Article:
The final leg was another stretch I’ve cycled many times. From Ferriby I followed the Trans Pennine Trail alongside the Humber (picture). There’s still a sign up claiming the route is ‘closed to cyclists’, even though it reopened weeks ago. Being an experienced touring cyclist, I always read such signs carefully. And then ignore them.
After the Humber Bridge I went along Hessle Road, which is to Hull what the East End is to London: the heart of its working class, though the Krays wouldn’t fit in here. They’d be seen as posh, soft goody-goodies. Anyway, mum came from this area, and dad had his shop here, but it hasn’t thrived for decades and many of the shopfronts are a forlorn row of shutters (picture).
Still, Hull has a fair few things to cheer about at last – a Premiership footy team in Europe next season, some glimmers of windfarm industrial development, its status as UK City of Culture 2017… It’s not fashionable to sneer at us any more.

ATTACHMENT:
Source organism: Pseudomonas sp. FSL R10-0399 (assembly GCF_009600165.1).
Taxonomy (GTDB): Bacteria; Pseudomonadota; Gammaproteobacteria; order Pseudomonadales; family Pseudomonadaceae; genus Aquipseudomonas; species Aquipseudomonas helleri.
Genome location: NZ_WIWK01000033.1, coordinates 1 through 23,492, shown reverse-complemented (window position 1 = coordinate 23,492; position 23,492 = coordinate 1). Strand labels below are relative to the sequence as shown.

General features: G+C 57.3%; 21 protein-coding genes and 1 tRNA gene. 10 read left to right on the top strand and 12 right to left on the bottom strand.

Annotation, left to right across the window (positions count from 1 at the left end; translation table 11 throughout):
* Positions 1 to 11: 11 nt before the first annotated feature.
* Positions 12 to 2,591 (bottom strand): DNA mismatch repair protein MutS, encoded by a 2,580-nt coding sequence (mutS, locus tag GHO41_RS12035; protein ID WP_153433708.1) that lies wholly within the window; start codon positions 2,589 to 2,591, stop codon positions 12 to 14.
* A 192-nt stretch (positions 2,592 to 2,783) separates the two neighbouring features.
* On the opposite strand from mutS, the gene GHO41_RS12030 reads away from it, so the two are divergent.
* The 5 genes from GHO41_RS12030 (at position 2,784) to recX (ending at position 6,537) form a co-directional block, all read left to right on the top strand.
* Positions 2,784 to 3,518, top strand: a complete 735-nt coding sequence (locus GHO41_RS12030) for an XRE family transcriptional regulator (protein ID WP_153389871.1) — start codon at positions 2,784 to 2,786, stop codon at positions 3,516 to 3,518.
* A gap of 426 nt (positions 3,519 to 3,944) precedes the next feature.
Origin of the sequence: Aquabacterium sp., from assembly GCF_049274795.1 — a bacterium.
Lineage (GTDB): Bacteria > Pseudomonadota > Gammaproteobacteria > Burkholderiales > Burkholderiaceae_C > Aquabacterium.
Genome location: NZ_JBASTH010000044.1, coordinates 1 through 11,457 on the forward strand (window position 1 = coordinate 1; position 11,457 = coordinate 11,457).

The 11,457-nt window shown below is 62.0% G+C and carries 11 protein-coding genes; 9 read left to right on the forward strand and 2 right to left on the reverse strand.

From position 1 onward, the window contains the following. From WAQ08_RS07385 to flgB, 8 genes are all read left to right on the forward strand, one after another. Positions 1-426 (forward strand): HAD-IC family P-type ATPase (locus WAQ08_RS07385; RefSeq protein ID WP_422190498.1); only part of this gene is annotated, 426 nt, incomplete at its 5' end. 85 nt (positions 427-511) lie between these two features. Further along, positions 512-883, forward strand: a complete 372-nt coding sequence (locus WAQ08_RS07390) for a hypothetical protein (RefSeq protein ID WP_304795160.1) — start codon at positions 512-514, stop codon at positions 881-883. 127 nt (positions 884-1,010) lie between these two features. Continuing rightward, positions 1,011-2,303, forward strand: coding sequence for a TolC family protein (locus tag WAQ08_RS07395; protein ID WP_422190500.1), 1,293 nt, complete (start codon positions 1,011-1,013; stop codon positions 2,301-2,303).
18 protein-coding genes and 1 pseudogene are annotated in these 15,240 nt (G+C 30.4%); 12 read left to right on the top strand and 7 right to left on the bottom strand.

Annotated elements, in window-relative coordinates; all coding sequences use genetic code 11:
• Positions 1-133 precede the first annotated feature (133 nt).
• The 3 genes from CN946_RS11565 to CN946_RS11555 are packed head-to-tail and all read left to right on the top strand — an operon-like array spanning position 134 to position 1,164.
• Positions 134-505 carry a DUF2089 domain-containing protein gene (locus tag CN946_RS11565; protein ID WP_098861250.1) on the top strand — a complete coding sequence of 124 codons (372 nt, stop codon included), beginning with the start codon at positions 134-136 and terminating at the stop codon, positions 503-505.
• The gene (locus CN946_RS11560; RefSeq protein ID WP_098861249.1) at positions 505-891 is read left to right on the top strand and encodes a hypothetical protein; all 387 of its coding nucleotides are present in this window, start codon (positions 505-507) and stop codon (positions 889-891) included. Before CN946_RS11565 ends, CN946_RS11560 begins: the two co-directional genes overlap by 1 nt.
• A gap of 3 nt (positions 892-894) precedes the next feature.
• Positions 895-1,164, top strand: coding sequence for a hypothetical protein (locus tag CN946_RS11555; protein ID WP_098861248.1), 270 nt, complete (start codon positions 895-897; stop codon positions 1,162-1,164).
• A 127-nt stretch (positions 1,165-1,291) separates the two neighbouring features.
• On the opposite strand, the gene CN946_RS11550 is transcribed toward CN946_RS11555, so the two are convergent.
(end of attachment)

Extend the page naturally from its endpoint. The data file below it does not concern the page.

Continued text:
All of which would have bemused glum librarian-poet Philip Larkin, who made his home, and wrote his best work, in Hull. His statue adorns the train station with a quote from The Whitsun Weddings. The statue is excellent but lacks one vital element, which I provided (picture): Larkin was a cyclist.
Which seemed a suitably poetic place to end Mull to Hull. It’s been two fabulous weeks of awesome Scots and Yorks scenery, friendly people, and mostly decent weather. Apart from the blowout on Day 1, the bike was impeccably behaved: 650 miles without a problem. Another delightful cycle tour across this wonderful island of ours.
Miles today 9
Total miles Mull to Hull 647
Eagles 1 pr White Tailed, 1 male Sea
Deer 13 live, 1 dead
Two-dimensional rabbits c70
Punctures 1 (blowout on Mull)
Pizzas 1 (blowout in Keswick)
Best scenery Yorkshire Dales
Best meal At Mum’s, but Vic and Pete’s cauliflower cheese came close
Best beers Skye Red in Ayr Wetherspoon; Old Peculier in Aysgarth Falls Hotel
Total cost £305